One of the best High Performance Two-Strokes Ever...

march 98


For the past ten years, Yamaha’s High-Performance Two-Stroke, liquid-cooled, twin-cylinder, Ban­shee has stood atop the throne of ATVing.

Since its introduction in ’87, it has been the ultimate roller-coaster ride among sport ATVs, and one of the best high-performance two-strokes ever made.

Few, if any, of its chal­lengers have had the staying pow­er and all-out performance that has marked the Banshee’s reign as the king of speed.

From the rat-a-tat-tat sound of the six-speed gearbox to the throaty howl of the twin exhaust pipes, the Ban­shee touches bases on so many sights, sound, and emotional levels that it is easily the most exciting production quad made today.


This is a machine designed to go fast and requires its operator to know what is involved in doing that. Be­gin­ners or inexperienced riders need not apply. It puts out a rapid-fire rush of pow­er that is concentrated in the mid to upper range of the powerband. Like a conductor at a symphony, you need to know when to mesh the different parts of the orchestra to get the best overall effect: rev, clutch, shift, rev, clutch, shift. Proper operation of a Ban­shee requires matching the en­gine’s sweet song to the gearbox’s rapidly shifting tune.

One of the best (and most fun) ways to ride a Banshee is with the thumb throttle cranked to the limit. It is a “throttle-on” vehicle that responds best when ridden aggressively.


While there is no electric starter on the Banshee, the 347cc engine is de­cid­edly easy to kick over. You will need to use the carb-mounted choke to get the dual 26mm Mikuni carbs to fire up, as the Banshee takes some warm­ing up of its liquid-cooled en­gine before getting underway.

Once the machine has warmed up (about five minutes), you can snick in­to gear and get underway. The manual clutch is easy to use, as is the thumb throttle, which, in spite of pull­ing twin carbs, is not overly stiff. The six-speed gearbox ratios are closely spaced together for quick shifting and the engine purrs once you master the technique.

After taking off, we found we could make power shifts (shifting without the clutch and with the power on) in most situations. We did find that our particular machine had trouble making power shifts into third gear oc­ca­sionally. Yamaha does not recommend making shifts without the clutch, anyway.

You can still buy a Yamaha Banshee in California in ’98, even though it is re­stricted to “closed-course competition” or use on private property. Because they no longer come with green stickers, you are not supposed to ride them at green sticker parks in California such as Glamis or Dumont Dunes. We hope common sense prevails and this senseless ban is lifted in the near future.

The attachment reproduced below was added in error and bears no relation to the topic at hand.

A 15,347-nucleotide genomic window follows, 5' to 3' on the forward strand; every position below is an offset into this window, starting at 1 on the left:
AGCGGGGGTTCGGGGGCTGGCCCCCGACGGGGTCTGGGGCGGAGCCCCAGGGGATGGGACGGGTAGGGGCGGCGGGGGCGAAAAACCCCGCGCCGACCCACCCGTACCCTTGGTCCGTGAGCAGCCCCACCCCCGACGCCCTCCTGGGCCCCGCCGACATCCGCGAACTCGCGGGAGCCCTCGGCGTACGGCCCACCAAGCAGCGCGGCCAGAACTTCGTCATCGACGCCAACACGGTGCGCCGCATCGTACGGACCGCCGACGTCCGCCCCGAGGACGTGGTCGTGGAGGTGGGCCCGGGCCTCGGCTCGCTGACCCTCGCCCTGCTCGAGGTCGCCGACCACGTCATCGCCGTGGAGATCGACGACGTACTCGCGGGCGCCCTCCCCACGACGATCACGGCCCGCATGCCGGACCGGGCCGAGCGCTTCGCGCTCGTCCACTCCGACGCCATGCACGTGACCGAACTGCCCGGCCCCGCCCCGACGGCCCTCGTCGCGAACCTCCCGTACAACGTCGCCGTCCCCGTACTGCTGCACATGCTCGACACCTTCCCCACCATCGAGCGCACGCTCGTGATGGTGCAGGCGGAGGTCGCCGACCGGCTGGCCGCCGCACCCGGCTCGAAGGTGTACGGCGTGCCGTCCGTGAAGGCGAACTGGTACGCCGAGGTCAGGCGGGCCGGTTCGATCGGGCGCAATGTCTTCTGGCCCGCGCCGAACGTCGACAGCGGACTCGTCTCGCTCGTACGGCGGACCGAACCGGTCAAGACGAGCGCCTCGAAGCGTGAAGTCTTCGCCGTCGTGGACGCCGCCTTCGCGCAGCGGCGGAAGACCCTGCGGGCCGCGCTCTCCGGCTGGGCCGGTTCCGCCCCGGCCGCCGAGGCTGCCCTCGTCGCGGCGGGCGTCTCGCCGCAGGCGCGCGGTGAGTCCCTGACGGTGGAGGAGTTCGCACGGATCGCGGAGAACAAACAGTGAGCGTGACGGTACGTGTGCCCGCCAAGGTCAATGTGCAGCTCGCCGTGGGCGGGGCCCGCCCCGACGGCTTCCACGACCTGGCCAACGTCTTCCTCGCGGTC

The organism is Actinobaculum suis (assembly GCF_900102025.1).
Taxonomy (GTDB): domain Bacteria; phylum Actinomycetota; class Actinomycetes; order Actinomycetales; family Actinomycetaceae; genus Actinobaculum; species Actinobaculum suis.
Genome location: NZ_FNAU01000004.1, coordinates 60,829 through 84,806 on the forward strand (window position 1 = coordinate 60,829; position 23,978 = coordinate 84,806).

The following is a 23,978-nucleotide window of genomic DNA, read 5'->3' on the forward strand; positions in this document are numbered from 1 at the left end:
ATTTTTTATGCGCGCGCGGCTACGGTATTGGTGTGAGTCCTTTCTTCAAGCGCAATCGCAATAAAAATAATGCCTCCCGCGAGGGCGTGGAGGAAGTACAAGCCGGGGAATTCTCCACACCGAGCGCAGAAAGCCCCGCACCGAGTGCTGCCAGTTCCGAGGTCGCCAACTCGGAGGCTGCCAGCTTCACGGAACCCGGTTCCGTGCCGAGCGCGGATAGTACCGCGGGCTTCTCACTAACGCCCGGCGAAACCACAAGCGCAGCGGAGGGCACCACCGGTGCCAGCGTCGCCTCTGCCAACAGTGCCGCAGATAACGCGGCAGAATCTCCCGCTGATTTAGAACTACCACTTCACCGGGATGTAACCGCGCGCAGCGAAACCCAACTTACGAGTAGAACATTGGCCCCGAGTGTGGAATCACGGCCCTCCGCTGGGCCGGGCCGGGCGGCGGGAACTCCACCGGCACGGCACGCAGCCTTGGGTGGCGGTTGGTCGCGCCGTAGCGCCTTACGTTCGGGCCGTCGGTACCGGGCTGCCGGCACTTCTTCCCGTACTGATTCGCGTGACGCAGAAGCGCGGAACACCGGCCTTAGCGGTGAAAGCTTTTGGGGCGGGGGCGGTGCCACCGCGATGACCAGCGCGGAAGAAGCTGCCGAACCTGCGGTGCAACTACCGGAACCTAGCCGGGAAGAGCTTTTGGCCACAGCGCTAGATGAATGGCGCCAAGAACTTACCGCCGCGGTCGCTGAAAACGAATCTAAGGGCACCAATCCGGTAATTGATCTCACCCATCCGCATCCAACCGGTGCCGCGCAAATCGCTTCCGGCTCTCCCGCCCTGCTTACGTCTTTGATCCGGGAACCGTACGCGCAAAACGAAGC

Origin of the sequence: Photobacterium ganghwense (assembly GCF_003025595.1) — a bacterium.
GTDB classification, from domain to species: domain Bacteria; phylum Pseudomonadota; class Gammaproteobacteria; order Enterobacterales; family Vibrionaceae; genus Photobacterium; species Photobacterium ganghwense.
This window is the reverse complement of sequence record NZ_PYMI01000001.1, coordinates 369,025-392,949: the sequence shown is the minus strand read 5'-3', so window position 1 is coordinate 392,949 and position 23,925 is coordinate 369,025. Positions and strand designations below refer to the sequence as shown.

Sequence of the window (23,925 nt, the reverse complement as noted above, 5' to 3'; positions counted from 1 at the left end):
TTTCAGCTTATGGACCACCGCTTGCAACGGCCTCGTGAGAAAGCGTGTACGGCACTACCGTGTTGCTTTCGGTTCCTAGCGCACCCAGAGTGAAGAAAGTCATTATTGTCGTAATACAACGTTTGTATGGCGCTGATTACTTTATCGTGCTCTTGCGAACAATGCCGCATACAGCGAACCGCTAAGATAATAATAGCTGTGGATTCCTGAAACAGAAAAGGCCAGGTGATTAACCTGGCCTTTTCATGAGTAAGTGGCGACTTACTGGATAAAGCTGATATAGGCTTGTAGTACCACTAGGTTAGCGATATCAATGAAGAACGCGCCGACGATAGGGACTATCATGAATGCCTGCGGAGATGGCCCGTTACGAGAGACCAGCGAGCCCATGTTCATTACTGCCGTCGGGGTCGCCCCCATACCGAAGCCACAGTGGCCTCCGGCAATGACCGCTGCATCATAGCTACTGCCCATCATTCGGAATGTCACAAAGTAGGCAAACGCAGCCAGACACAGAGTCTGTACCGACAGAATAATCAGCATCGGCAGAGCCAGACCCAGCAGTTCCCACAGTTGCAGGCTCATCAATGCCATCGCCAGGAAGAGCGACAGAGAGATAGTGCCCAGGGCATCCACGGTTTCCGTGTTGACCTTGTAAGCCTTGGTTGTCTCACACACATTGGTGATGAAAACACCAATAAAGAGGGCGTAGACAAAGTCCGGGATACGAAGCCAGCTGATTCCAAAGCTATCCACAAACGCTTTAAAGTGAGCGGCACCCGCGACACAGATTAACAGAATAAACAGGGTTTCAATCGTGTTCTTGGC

The engine power comes on from the middle of the powerband and revs out smoothly to a hyper-space top-end. There is no real bottom-end power, but the machine is not that hard to keep on the powerband. In all but the tightest, woods-riding situations, a good rider would have no trouble riding the Banshee.

It is easily the fastest production quad made today, with a top speed of nearly 65 mph wound out in sixth gear. That whoosh of power from the mid to the top-end is as addictive as the sweet and distinctive sound the Ban­shee makes as it winds its way through the powerband. You cannot mistake a Banshee coming up a road or trail.

There are many good reasons why Banshees are so popular in the dunes. The combination of high-rpm power, excellent sliding ability, good suspension, and predictable flight man­ners make the twin-cylinder howl­er a favorite in dunes all across America. Purchasing a set of sand pad­dle tires will transform your Ban­shee into an extremely capable sand slinger.

The rear disc has plenty of stopping power when combined with the dual discs upfront. The chain and brake-disc guards are lightweight and sturdy but we still do not care for the hassle involved in adjusting the chain.


What gives the Banshee its unique flavor is how well it responds to high speeds and sliding. It is definitely one of the most fun-to-slide-and-ride quads ever made. If you don’t get a rush out of pitching a ma­chine like this slideways at speed, then somebody better check your vi­tal signs!

The chassis geometry is extremely user-friendly for riders wanting to hang it out in the corners. One ca­veat, though; the stock balloon-style Dun­lop tires, while a good all-around compromise, have a tendency to roll over whenever the throttle is shut down in a turn. What this means is that you need to be aware if you pitch it sideways through a corner and sud­denly get off the throttle, the ma­chine will stand up and pitch you over the bars.